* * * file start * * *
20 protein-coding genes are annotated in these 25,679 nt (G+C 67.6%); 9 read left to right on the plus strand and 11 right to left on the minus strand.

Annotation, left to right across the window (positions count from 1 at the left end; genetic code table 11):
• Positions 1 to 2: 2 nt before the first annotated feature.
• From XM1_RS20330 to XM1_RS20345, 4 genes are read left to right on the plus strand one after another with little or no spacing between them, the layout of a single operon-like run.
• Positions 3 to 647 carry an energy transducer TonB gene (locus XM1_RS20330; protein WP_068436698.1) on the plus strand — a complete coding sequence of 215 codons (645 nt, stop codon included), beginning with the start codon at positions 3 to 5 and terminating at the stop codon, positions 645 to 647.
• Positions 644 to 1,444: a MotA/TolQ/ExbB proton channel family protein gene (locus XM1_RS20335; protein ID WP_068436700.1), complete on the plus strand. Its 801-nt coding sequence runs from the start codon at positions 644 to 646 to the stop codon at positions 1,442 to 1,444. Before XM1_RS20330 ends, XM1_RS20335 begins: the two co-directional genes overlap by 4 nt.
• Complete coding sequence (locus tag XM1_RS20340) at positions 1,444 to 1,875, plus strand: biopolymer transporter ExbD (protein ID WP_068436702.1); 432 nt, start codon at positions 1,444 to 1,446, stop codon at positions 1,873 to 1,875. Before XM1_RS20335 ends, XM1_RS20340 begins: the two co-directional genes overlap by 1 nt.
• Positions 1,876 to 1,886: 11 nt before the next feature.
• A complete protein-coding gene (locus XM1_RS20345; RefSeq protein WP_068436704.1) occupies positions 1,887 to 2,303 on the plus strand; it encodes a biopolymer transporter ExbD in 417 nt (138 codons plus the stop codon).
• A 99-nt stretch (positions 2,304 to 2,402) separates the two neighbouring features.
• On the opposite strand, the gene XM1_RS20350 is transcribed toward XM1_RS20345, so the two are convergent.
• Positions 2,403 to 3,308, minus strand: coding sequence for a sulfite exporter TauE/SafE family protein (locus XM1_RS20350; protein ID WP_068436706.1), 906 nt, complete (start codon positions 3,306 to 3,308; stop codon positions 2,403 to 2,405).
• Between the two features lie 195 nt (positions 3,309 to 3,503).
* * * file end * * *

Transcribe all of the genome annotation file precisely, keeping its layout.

20 protein-coding genes are annotated in these 25,679 nt (G+C 67.6%); 9 read left to right on the plus strand and 11 right to left on the minus strand.

Annotation, left to right across the window (positions count from 1 at the left end; genetic code table 11):
• Positions 1 to 2: 2 nt before the first annotated feature.
• From XM1_RS20330 to XM1_RS20345, 4 genes are read left to right on the plus strand one after another with little or no spacing between them, the layout of a single operon-like run.
• Positions 3 to 647 carry an energy transducer TonB gene (locus XM1_RS20330; protein WP_068436698.1) on the plus strand — a complete coding sequence of 215 codons (645 nt, stop codon included), beginning with the start codon at positions 3 to 5 and terminating at the stop codon, positions 645 to 647.
• Positions 644 to 1,444: a MotA/TolQ/ExbB proton channel family protein gene (locus XM1_RS20335; protein ID WP_068436700.1), complete on the plus strand. Its 801-nt coding sequence runs from the start codon at positions 644 to 646 to the stop codon at positions 1,442 to 1,444. Before XM1_RS20330 ends, XM1_RS20335 begins: the two co-directional genes overlap by 4 nt.
• Complete coding sequence (locus tag XM1_RS20340) at positions 1,444 to 1,875, plus strand: biopolymer transporter ExbD (protein ID WP_068436702.1); 432 nt, start codon at positions 1,444 to 1,446, stop codon at positions 1,873 to 1,875. Before XM1_RS20335 ends, XM1_RS20340 begins: the two co-directional genes overlap by 1 nt.
• Positions 1,876 to 1,886: 11 nt before the next feature.
• A complete protein-coding gene (locus XM1_RS20345; RefSeq protein WP_068436704.1) occupies positions 1,887 to 2,303 on the plus strand; it encodes a biopolymer transporter ExbD in 417 nt (138 codons plus the stop codon).
• A 99-nt stretch (positions 2,304 to 2,402) separates the two neighbouring features.
• On the opposite strand, the gene XM1_RS20350 is transcribed toward XM1_RS20345, so the two are convergent.
• Positions 2,403 to 3,308, minus strand: coding sequence for a sulfite exporter TauE/SafE family protein (locus XM1_RS20350; protein ID WP_068436706.1), 906 nt, complete (start codon positions 3,306 to 3,308; stop codon positions 2,403 to 2,405).
• Between the two features lie 195 nt (positions 3,309 to 3,503).